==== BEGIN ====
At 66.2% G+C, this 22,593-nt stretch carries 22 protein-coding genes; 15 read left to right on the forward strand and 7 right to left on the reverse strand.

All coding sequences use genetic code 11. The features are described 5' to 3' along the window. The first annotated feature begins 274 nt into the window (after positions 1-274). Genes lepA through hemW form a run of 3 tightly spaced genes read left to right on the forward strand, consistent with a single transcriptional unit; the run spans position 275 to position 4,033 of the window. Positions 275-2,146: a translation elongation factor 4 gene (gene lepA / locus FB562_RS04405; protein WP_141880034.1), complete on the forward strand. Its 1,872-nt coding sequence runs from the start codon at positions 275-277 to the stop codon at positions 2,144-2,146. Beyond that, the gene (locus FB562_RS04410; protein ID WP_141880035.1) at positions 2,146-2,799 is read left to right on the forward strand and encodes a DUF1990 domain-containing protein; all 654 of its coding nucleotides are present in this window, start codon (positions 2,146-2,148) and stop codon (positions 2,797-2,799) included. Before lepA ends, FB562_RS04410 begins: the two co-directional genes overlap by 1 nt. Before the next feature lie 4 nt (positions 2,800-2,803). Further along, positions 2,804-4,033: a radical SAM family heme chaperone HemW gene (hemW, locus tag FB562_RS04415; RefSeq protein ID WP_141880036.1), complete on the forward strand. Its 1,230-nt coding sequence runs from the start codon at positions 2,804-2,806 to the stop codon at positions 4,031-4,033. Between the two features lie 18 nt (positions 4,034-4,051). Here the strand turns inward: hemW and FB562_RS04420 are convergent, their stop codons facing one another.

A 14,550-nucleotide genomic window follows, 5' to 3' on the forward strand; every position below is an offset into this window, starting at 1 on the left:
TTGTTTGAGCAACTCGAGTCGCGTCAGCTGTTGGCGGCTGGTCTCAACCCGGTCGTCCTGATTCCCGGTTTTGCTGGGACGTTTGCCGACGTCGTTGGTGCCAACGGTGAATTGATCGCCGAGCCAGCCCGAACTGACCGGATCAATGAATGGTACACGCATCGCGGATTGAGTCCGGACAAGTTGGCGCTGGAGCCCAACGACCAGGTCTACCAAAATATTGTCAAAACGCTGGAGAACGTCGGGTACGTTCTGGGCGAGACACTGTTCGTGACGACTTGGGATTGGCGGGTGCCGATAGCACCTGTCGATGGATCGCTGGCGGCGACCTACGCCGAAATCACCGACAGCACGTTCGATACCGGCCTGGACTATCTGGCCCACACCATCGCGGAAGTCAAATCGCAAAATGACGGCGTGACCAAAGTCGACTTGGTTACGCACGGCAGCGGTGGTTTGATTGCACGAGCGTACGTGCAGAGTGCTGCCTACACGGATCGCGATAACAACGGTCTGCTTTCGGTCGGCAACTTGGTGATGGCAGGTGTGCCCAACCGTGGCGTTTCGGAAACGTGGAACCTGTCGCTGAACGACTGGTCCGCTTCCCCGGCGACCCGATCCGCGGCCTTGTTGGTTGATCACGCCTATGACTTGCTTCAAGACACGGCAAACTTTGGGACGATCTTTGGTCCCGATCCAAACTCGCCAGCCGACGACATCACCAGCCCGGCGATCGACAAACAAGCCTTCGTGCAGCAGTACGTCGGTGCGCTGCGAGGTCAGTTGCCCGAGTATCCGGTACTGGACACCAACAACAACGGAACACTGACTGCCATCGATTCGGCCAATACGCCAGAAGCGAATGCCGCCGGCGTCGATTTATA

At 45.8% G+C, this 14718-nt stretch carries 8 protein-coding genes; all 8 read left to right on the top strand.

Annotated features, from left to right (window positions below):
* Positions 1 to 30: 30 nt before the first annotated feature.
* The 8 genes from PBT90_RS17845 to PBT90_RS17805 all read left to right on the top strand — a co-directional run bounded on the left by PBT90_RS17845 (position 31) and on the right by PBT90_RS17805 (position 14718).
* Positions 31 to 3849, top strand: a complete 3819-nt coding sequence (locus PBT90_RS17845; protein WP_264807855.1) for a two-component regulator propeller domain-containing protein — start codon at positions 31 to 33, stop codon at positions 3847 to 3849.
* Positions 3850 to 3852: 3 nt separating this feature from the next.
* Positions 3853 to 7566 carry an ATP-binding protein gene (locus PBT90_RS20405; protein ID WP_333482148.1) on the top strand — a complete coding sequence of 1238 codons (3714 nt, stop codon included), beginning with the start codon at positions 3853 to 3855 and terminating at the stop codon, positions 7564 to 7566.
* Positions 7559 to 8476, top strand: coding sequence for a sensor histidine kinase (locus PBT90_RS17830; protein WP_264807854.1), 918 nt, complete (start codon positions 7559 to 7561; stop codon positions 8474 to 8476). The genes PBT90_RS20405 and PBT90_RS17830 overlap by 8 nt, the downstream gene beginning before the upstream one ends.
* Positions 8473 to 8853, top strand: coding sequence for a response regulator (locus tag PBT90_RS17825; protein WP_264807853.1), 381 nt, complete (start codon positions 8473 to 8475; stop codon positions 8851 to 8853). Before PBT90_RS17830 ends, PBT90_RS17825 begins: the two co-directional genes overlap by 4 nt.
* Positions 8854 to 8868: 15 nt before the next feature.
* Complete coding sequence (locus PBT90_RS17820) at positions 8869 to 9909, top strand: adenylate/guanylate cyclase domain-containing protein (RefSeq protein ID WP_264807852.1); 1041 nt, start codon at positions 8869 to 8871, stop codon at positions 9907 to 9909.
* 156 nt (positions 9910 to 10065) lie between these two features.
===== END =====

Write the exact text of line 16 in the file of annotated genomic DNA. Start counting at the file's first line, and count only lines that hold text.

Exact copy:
* 156 nt (positions 9910 to 10065) lie between these two features.